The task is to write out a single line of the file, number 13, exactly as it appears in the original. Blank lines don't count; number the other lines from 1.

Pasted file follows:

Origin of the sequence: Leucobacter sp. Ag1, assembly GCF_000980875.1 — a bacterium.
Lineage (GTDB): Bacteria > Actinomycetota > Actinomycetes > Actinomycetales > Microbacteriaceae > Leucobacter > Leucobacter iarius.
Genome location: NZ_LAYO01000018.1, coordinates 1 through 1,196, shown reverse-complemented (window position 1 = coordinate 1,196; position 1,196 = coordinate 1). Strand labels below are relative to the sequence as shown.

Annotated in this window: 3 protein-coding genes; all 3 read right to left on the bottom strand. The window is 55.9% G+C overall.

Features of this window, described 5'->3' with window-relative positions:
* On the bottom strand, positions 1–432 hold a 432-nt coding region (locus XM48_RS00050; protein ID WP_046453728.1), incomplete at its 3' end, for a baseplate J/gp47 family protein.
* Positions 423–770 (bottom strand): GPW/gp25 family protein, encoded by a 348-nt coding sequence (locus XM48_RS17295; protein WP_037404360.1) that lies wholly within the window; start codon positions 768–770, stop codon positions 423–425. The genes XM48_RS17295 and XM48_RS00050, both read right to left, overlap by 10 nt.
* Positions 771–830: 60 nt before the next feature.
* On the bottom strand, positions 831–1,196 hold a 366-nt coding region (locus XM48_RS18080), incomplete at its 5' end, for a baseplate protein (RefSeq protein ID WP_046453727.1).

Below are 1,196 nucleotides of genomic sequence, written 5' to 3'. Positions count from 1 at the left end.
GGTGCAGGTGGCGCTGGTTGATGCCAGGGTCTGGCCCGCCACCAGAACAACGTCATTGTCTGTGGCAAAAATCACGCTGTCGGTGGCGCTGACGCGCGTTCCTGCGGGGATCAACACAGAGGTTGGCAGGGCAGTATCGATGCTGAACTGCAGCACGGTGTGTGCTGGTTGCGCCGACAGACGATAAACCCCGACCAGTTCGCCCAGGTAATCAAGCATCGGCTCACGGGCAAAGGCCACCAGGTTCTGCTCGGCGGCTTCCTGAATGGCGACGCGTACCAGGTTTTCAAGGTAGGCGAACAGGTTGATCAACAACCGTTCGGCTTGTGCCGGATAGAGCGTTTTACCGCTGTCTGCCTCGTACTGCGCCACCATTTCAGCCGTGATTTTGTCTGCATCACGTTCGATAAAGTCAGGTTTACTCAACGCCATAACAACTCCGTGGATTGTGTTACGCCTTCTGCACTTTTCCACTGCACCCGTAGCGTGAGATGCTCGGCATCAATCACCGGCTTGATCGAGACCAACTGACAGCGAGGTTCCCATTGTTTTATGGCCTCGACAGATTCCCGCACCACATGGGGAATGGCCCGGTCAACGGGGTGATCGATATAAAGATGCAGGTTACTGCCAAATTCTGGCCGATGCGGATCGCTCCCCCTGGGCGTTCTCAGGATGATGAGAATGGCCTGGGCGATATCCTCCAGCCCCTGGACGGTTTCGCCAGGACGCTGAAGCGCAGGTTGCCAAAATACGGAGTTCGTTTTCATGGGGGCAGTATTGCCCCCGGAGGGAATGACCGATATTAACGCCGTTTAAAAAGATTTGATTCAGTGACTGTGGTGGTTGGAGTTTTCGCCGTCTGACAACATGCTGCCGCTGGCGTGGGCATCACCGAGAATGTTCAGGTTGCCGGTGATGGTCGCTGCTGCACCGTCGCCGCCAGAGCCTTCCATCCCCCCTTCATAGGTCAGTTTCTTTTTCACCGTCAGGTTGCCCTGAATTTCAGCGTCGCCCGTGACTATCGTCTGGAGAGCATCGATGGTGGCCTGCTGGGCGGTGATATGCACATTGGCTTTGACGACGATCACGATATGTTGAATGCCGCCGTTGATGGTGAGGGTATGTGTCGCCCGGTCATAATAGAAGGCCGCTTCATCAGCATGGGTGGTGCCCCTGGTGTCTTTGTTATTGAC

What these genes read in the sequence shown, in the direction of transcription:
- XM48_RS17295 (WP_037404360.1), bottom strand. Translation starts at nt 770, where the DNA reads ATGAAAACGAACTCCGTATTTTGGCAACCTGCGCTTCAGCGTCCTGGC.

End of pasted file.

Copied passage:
- XM48_RS17295 (WP_037404360.1), bottom strand. Translation starts at nt 770, where the DNA reads ATGAAAACGAACTCCGTATTTTGGCAACCTGCGCTTCAGCGTCCTGGC.